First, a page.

'Magic' Ingredient That Keeps Food Fresh for Years Freaks Me Out

bisin meat preservativeHold on to your chocolate milk and ham sandwich everyone, because a new discovery might just innovate the way we store, and eat, perishable foods. Bisin, a compound that kills germs in food, has been discovered and the possibilities for food preservation are epic. By adding this E. coli and salmonella killing bacteria into our meat and dairy supply, not only would deadly food-borne illnesses be eradicated, but food could be stored for many years past the previously known shelf life. Like, three years longer. 

This particular bacteria is also found in our stomachs, and is believed to be a safe preservative for food. But my first reaction is, no way. I'm not touching three-year-old meat with a ten-foot pole. But is this fair?


I simply don't like my food messed with, even if it should make it better. Genetically modifying foods has created new problems while preventing others. Draining our soil of nutrients by over-farming is making our food less healthy. Fishing more efficiently, and thus killing off huge populations of fish, makes what's left less healthy and more likely to harm those eating the dregs. And by the way, couldn't we just enforce much more stringent food safety rules?

On the flip side, refrigeration is a good thing, we all can agree. Even though it's not good for the environment, transporting foods from South America to Alaska means more people get a variety of foods in their diets all year long. Progress can be good, but it will also change the game. And the long-term effects of game-changing, when we're talking about what we put into our bodies, aren't something I'm inclined to mess with at the moment.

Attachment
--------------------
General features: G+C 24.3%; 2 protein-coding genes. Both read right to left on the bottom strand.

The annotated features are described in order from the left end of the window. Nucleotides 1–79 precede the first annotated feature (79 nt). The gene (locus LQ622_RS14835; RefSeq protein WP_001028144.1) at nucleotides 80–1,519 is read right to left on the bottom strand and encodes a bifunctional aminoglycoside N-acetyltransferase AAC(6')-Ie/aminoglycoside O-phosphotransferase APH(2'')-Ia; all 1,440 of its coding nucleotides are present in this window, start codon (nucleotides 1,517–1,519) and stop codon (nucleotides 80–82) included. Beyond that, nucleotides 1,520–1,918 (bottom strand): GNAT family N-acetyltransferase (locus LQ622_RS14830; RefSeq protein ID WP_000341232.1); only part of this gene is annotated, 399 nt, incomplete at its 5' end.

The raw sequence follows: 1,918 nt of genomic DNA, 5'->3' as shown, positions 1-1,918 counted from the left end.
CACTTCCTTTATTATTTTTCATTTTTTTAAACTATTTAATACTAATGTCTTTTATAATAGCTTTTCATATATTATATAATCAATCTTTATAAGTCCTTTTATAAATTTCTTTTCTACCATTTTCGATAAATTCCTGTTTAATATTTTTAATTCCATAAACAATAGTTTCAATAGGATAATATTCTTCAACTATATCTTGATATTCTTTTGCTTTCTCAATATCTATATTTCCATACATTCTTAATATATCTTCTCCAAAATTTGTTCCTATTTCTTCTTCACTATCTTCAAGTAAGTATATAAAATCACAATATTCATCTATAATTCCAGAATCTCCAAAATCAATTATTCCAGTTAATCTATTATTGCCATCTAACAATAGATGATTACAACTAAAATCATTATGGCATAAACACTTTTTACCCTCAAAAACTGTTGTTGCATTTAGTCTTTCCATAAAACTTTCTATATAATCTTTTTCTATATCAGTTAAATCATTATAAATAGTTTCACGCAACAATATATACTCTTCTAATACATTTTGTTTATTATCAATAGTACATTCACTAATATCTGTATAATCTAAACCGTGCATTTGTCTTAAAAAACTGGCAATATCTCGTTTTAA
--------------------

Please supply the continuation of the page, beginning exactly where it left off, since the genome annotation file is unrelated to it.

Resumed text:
So outside packing up food for emergencies, I can't imagine purchasing food that's been treated with bisin. I really can't imagine putting it into my children's bodies. But again, playing devil's advocate, I'm guessing people who are in the middle of droughts and famine might be incredibly appreciative of food banks set up that won't go bad in a matter of a weeks.

Still, I'm suspicious of adding anything in my food, much less something that sounds quite potent.

Would you eat food treated with bisin?


Image via danperry.com/Flickr

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